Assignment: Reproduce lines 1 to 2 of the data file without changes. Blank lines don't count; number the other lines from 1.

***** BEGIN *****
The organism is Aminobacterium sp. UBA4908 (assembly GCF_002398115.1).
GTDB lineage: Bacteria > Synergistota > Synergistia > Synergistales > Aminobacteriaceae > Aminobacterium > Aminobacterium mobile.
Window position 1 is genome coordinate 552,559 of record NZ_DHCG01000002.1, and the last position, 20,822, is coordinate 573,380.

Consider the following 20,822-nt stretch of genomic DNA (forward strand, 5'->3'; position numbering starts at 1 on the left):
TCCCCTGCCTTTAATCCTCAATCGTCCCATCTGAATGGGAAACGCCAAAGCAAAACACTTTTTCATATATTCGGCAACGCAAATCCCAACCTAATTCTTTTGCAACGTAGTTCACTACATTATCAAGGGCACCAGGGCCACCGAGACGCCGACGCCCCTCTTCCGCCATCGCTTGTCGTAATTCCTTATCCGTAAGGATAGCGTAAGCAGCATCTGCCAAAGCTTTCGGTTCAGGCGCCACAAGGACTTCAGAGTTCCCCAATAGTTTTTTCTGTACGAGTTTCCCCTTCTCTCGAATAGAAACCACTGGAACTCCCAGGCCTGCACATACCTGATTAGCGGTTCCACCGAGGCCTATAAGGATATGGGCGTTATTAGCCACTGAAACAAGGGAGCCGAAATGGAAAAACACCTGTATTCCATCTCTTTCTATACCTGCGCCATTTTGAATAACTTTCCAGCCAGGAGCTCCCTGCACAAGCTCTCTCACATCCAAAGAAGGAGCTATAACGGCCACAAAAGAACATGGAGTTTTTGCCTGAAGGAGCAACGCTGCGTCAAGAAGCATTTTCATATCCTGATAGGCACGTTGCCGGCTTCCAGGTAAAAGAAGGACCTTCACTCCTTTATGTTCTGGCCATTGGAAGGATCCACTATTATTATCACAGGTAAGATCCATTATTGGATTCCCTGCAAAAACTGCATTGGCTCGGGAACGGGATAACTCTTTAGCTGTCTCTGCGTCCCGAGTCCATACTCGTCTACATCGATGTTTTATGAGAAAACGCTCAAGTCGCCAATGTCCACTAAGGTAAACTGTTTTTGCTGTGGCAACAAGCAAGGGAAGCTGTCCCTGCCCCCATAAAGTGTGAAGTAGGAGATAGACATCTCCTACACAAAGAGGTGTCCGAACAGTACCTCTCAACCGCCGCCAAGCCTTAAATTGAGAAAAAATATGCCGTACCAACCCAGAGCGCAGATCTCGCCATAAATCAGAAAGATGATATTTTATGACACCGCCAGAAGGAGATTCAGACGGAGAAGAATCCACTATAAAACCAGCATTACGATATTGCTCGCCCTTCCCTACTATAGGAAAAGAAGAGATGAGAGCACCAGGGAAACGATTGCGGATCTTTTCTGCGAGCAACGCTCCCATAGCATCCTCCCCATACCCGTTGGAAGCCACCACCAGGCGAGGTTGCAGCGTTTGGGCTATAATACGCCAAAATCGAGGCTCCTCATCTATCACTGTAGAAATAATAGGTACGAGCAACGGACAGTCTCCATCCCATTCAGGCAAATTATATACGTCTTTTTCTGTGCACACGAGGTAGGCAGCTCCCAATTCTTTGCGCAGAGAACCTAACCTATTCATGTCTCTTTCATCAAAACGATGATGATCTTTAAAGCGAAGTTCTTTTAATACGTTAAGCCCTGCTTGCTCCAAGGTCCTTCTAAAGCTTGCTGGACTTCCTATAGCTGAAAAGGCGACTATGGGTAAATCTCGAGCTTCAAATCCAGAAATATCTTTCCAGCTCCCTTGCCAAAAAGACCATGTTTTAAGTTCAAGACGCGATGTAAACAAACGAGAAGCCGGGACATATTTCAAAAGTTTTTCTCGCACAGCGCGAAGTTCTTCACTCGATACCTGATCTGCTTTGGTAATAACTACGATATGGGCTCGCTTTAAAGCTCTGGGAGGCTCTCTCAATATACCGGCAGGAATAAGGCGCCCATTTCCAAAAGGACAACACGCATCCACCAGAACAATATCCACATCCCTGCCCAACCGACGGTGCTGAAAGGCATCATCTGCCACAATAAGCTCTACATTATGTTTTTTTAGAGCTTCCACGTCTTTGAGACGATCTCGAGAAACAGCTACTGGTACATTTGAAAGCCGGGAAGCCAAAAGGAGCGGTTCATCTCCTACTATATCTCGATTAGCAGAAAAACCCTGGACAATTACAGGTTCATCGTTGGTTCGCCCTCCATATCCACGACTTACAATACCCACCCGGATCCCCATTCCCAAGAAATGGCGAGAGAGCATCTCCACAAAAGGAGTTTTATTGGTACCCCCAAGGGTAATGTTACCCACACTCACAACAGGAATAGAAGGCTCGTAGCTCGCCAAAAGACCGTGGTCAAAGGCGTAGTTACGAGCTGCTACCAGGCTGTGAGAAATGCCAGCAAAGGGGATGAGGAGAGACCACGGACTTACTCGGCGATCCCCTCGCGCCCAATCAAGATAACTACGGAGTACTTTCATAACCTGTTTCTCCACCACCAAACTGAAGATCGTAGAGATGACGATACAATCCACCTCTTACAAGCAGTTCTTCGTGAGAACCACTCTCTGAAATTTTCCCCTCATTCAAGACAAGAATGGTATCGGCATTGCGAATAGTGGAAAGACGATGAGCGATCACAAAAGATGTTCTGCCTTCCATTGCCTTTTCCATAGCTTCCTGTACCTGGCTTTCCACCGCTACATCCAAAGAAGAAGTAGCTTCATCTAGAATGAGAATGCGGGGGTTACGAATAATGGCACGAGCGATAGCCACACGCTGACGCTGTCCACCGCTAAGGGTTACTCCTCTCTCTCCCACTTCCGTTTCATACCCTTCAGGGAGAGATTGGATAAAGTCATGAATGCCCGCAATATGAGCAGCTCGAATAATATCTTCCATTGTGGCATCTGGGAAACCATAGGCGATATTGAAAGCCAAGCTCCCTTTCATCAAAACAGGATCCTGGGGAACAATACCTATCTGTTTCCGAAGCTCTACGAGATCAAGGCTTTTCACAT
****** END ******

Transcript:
The organism is Aminobacterium sp. UBA4908 (assembly GCF_002398115.1).
GTDB lineage: Bacteria > Synergistota > Synergistia > Synergistales > Aminobacteriaceae > Aminobacterium > Aminobacterium mobile.